New Hampshire is full of amazing natural beauty, but somehow, our state is not home to a national park. However, this weekend New Hampshire’s only national park property is having a grand celebration marking the 100th anniversary of the National Parks System.
Saint-Gaudens National Historical Site in Cornish is New Hampshire's only National Parks Property. The sight is the former home and studio of famed 20th-century sculptor Augustus Saint-Gaudens.
Saint-Guadens was a famed sculptor whose statues feature prominently all over the country, including this piece, the Sherman Monument in New York City. His work is also featured in museums, including the Metropolitan Museum of Art. Because the Cornish property served as his studio and inspiration, the historical site is dedicated to the arts. Casts of many of Saint-Gaudens' famous works dot the property, amid immaculately landscaped grounds.
Pan the Piper plays the flute for visitors walking through the gardens.
This eerie statue is hidden between hedges on the property.
The architecture and landscaping on the property are works of art in and of themselves.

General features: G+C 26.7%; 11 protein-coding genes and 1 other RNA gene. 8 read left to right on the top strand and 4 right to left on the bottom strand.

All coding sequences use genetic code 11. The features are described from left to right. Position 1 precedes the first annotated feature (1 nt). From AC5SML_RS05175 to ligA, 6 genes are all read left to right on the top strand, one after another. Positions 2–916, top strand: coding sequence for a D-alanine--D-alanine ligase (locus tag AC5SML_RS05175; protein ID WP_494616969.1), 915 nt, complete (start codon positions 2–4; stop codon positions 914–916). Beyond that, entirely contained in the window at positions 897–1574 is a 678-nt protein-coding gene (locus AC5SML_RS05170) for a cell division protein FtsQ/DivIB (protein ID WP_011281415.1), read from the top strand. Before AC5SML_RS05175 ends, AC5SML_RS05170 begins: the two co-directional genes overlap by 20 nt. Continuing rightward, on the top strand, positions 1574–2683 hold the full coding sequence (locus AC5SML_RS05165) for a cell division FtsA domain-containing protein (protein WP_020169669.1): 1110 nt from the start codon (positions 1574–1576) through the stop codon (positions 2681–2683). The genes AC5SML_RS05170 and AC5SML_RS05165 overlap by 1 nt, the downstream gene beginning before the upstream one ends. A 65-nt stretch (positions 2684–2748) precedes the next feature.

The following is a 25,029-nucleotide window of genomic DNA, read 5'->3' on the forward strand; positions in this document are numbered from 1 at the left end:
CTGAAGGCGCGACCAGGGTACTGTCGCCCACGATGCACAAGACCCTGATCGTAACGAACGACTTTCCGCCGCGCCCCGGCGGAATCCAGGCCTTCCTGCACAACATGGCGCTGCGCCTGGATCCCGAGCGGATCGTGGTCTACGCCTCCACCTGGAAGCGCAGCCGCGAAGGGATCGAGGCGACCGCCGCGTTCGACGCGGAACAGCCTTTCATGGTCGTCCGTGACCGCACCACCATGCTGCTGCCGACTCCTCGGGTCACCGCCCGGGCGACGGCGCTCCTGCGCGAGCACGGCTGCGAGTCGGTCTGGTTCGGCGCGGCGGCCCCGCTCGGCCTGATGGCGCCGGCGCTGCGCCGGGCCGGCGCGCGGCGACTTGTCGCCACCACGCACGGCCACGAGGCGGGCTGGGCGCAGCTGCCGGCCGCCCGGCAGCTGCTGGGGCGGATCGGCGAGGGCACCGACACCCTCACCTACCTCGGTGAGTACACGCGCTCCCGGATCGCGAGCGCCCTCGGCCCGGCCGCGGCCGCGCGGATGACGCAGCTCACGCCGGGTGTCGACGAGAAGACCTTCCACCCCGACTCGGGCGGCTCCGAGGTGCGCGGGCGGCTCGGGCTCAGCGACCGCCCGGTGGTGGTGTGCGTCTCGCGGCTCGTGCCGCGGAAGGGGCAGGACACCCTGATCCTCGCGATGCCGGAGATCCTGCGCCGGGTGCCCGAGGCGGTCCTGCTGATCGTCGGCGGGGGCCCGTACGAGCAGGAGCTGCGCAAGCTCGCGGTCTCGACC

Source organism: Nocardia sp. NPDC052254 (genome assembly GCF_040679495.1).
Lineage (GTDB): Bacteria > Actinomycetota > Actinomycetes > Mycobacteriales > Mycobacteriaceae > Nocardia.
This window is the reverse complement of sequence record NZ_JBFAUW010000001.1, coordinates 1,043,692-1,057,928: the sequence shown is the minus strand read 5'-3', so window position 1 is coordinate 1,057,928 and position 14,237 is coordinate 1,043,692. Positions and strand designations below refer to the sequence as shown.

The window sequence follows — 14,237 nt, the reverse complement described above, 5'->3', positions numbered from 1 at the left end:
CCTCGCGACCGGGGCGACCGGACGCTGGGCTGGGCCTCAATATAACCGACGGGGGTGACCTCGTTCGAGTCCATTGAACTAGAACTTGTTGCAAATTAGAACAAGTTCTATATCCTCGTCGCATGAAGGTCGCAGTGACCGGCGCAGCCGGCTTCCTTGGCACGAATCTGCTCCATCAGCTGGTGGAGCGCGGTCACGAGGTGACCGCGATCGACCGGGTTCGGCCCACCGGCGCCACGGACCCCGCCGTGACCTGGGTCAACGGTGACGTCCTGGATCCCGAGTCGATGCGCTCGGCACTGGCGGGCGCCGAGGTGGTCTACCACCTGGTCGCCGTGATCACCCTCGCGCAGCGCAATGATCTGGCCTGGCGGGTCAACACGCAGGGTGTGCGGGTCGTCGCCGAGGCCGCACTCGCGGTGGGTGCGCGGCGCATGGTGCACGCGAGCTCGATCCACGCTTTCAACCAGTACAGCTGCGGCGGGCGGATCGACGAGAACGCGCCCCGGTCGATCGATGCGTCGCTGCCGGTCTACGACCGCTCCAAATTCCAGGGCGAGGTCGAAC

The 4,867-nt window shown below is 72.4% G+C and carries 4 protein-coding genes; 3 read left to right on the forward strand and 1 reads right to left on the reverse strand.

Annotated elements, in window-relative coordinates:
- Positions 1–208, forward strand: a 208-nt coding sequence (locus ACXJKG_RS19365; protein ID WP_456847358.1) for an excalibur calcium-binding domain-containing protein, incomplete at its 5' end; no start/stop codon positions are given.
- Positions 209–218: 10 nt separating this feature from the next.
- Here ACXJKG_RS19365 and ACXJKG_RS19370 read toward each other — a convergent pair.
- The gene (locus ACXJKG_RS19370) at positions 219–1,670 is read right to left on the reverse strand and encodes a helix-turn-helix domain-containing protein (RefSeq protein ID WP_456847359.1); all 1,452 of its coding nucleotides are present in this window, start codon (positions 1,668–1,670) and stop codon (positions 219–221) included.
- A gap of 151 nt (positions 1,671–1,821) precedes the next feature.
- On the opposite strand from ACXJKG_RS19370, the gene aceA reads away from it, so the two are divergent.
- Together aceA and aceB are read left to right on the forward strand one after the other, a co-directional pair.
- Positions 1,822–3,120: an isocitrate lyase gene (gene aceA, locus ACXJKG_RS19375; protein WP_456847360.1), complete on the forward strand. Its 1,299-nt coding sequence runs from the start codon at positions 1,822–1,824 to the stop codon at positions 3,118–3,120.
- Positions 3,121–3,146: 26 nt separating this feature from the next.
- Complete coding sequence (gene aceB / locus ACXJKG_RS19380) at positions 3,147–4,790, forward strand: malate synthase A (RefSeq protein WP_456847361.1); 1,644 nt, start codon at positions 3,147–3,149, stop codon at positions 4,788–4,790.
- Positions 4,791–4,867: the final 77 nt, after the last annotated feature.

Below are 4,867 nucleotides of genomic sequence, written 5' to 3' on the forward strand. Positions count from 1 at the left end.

The property is set near the Connecticut River. Nearby Mount Ascutney in Vermont provides a dramatic view from the home and studio.
Visitors can enjoy the view from the porch of Saint-Gauden's grand manor house.
Sit beneath the grapevines that wrap around the studio...
Or stroll along the beautifully maintained paths.
Paths that go into the surrounding woods offer visitors a taste of the New Hampshire wilderness.
This weekend, there will be a concert from 2-4 p.m. on Sunday, and admission (normally $7) will be waived to celebrate the National Parks Service Centennial.
Saint-Gaudens was just one of many artists who worked in Cornish at the turn of the century. When you're done enjoying the National Historical Site, be sure to drive around the town to see beautiful examples of other turn-of-the-century architecture.
If you’re free this weekend, consider heading to this unique New Hampshire attraction.